URUMQI, China (Reuters) -- China has raised the death toll from ethnic rioting in its far west to 184 and detailed for the first time the ethnicity of those killed, while tension lingered over the city at the center of the strife.
The official Xinhua news agency said on July 11 that 137 of those killed in the mayhem on July 5 in Urumqi, regional capital of Xinjiang, were Han Chinese, who form the majority of China's 1.3 billion population, including 111 men and 26 women.
Forty-six were Uyghurs, the largely Muslim people of Xinjiang who share cultural bonds with Central Asian peoples. All but one of them were men. Uyghurs make up 46 percent of Xinjiang's 21.3 million people, according to government statistics.
Xinhua said the other person killed in the attacks that erupted last weekend was a member of the Hui ethnic group, which is Muslim but culturally akin to Han Chinese.
The brief report did not say whether the death toll included rioters who may have been killed by security forces.
The reaction on Urumqi streets to the official death toll reflected the deepening ethnic divide in Xinjiang, with Uyghurs expressing disbelief in the number.
"That's the Han people's number. We have our own number," said Akumjia, a Uyghur resident, as he eyed security forces who had cordoned off a street where there was an outburst of protest near a mosque and then arrests on July 10. A security forces helicopter buzzed overhead.
"Maybe many, many more Uyghurs died. The police were scared and lost control."
Close to where he stood, what appeared to be a spray of bullet holes could be seen on the glass front of a Bank of China office. There were no bullets among the shards. The government has not said what kind of forces were used to suppress the bloody rioting. Many Uyghur residents say they heard or saw gunfire.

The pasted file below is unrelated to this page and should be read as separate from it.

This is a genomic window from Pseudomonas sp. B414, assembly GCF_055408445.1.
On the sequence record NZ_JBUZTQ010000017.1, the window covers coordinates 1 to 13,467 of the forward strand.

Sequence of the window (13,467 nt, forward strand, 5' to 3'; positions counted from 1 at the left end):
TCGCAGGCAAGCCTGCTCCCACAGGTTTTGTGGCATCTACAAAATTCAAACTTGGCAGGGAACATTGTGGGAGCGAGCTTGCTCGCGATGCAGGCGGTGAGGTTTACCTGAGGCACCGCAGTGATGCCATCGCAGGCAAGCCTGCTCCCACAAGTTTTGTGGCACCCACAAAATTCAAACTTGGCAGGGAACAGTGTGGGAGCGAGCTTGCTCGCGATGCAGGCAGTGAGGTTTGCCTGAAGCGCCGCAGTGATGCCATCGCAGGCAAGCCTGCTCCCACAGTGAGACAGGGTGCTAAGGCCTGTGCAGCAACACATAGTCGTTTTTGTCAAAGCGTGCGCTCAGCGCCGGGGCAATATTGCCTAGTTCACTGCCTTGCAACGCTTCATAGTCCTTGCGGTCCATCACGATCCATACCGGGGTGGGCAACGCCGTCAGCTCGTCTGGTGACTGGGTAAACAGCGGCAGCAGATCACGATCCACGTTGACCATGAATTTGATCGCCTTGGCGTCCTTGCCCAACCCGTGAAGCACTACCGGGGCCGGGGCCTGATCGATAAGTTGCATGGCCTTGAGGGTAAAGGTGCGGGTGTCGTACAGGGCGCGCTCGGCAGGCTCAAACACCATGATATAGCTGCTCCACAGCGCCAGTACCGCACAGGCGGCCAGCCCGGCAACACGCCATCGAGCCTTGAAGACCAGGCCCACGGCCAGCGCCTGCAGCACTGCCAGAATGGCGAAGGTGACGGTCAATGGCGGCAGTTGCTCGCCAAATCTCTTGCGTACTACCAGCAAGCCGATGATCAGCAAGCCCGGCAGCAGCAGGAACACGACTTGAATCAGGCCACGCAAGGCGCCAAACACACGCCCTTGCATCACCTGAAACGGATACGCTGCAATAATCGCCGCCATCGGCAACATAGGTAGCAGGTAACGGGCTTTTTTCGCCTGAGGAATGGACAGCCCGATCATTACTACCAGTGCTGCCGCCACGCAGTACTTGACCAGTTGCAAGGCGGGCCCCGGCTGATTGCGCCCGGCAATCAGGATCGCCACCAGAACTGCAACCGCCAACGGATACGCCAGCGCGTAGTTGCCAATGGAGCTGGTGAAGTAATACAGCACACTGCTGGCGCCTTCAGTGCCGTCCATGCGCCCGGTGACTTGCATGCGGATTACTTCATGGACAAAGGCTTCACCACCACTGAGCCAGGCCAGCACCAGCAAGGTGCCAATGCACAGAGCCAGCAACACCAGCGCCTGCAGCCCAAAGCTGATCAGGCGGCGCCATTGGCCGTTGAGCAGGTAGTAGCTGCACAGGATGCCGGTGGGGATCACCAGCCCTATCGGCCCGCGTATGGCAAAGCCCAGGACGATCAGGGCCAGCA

Chinese authorities had delayed releasing the ethnic breakdown of the dead, possibly out of concern it would further inflame the situation.
Several Han Chinese residents said distrust towards Uyghurs was likely to stay.
"This [new number] at least shows that the victims weren't only Han people," said Zhao Hong, a Han resident who said she saw some of the bloodshed from her home window before hiding.
"Uyghurs also died.... But then they blame Han for being so angry about the killing and looting."
'A Tough Battle To Protect Stability'
Beijing cannot afford to lose its grip on the vast territory that borders Russia, Mongolia, Kazakhstan, Kyrgyzstan, Tajikistan, Afghanistan, Pakistan, and India, has abundant oil reserves, and is China's largest natural-gas-producing region.
Zhou Yongkang, the top domestic security official in China's ruling Communist Party, said the country now had to "vigorously prosecute this tough battle to protect stability in Xinjiang," the "Xinjiang Daily" reported on July 11.
Human Rights Watch said that the government had deployed some 20,000 troops in Urumqi since the riots of July 5, which broke out after security forces broke up a protest over the deaths of Uyghur workers in far southern China.
"The government has promised a thorough investigation into the violence but has so far presented a skewed and incomplete picture of the unrest," said Sophie Richardson, Asia advocacy director at Human Rights Watch.
"This raises serious doubts about its commitment to investigating all aspects of the violence rather than presenting a predetermined version of the events."
Urumqi is still tense, with thousands of troops and police deployed throughout the city. A brief demonstration broke out on July 10, the main Muslim day of prayer, after some mosques were opened briefly.
On July 11, antiriot troops continued to keep a close watch on Uyghur residents, and loudspeakers on vehicles blasted warnings that they should stay at home and accept the government's line on the unrest.
The Uyghur language is related to Turkish, and some Uyghurs refer to their desert and forest homeland as "East Turkistan."
On July 10, Turkish Prime Minister Recep Tayyip Erdogan called the killings in Xinjiang a "genocide."
In Washington, two members of the U.S. House of Representatives introduced a bipartisan resolution condemning the "violent repression" of the Uyghur people by China. It was unclear how soon it would come to a vote in the House.